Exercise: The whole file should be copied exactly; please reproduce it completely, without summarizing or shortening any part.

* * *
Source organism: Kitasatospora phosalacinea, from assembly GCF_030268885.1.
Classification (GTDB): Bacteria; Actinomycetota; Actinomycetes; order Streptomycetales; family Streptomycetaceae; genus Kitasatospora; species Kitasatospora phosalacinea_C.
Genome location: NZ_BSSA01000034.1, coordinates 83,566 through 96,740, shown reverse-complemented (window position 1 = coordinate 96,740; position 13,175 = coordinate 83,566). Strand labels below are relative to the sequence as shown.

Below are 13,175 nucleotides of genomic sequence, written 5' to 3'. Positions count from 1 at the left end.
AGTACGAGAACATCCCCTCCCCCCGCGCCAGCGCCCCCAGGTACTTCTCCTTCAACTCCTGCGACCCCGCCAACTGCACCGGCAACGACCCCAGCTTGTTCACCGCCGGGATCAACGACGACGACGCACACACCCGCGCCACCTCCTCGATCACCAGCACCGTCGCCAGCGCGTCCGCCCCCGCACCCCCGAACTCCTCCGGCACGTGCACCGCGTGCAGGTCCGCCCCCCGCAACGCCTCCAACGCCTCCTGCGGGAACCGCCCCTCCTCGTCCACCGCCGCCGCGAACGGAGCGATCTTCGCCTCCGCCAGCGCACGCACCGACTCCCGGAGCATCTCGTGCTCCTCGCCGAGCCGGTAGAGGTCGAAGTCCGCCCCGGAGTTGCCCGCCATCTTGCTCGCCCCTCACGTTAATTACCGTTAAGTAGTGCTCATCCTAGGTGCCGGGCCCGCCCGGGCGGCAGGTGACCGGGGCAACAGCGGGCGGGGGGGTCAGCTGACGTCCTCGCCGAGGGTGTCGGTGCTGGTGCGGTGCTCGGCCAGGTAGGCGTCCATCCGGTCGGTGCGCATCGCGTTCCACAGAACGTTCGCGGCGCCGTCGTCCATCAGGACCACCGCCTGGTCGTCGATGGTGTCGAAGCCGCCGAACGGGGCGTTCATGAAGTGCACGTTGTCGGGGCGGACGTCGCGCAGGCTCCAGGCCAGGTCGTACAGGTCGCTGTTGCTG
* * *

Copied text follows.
Source organism: Kitasatospora phosalacinea, from assembly GCF_030268885.1.
Classification (GTDB): Bacteria; Actinomycetota; Actinomycetes; order Streptomycetales; family Streptomycetaceae; genus Kitasatospora; species Kitasatospora phosalacinea_C.
Genome location: NZ_BSSA01000034.1, coordinates 83,566 through 96,740, shown reverse-complemented (window position 1 = coordinate 96,740; position 13,175 = coordinate 83,566). Strand labels below are relative to the sequence as shown.

Below are 13,175 nucleotides of genomic sequence, written 5' to 3'. Positions count from 1 at the left end.
AGTACGAGAACATCCCCTCCCCCCGCGCCAGCGCCCCCAGGTACTTCTCCTTCAACTCCTGCGACCCCGCCAACTGCACCGGCAACGACCCCAGCTTGTTCACCGCCGGGATCAACGACGACGACGCACACACCCGCGCCACCTCCTCGATCACCAGCACCGTCGCCAGCGCGTCCGCCCCCGCACCCCCGAACTCCTCCGGCACGTGCACCGCGTGCAGGTCCGCCCCCCGCAACGCCTCCAACGCCTCCTGCGGGAACCGCCCCTCCTCGTCCACCGCCGCCGCGAACGGAGCGATCTTCGCCTCCGCCAGCGCACGCACCGACTCCCGGAGCATCTCGTGCTCCTCGCCGAGCCGGTAGAGGTCGAAGTCCGCCCCGGAGTTGCCCGCCATCTTGCTCGCCCCTCACGTTAATTACCGTTAAGTAGTGCTCATCCTAGGTGCCGGGCCCGCCCGGGCGGCAGGTGACCGGGGCAACAGCGGGCGGGGGGGTCAGCTGACGTCCTCGCCGAGGGTGTCGGTGCTGGTGCGGTGCTCGGCCAGGTAGGCGTCCATCCGGTCGGTGCGCATCGCGTTCCACAGAACGTTCGCGGCGCCGTCGTCCATCAGGACCACCGCCTGGTCGTCGATGGTGTCGAAGCCGCCGAACGGGGCGTTCATGAAGTGCACGTTGTCGGGGCGGACGTCGCGCAGGCTCCAGGCCAGGTCGTACAGGTCGCTGTTGCTG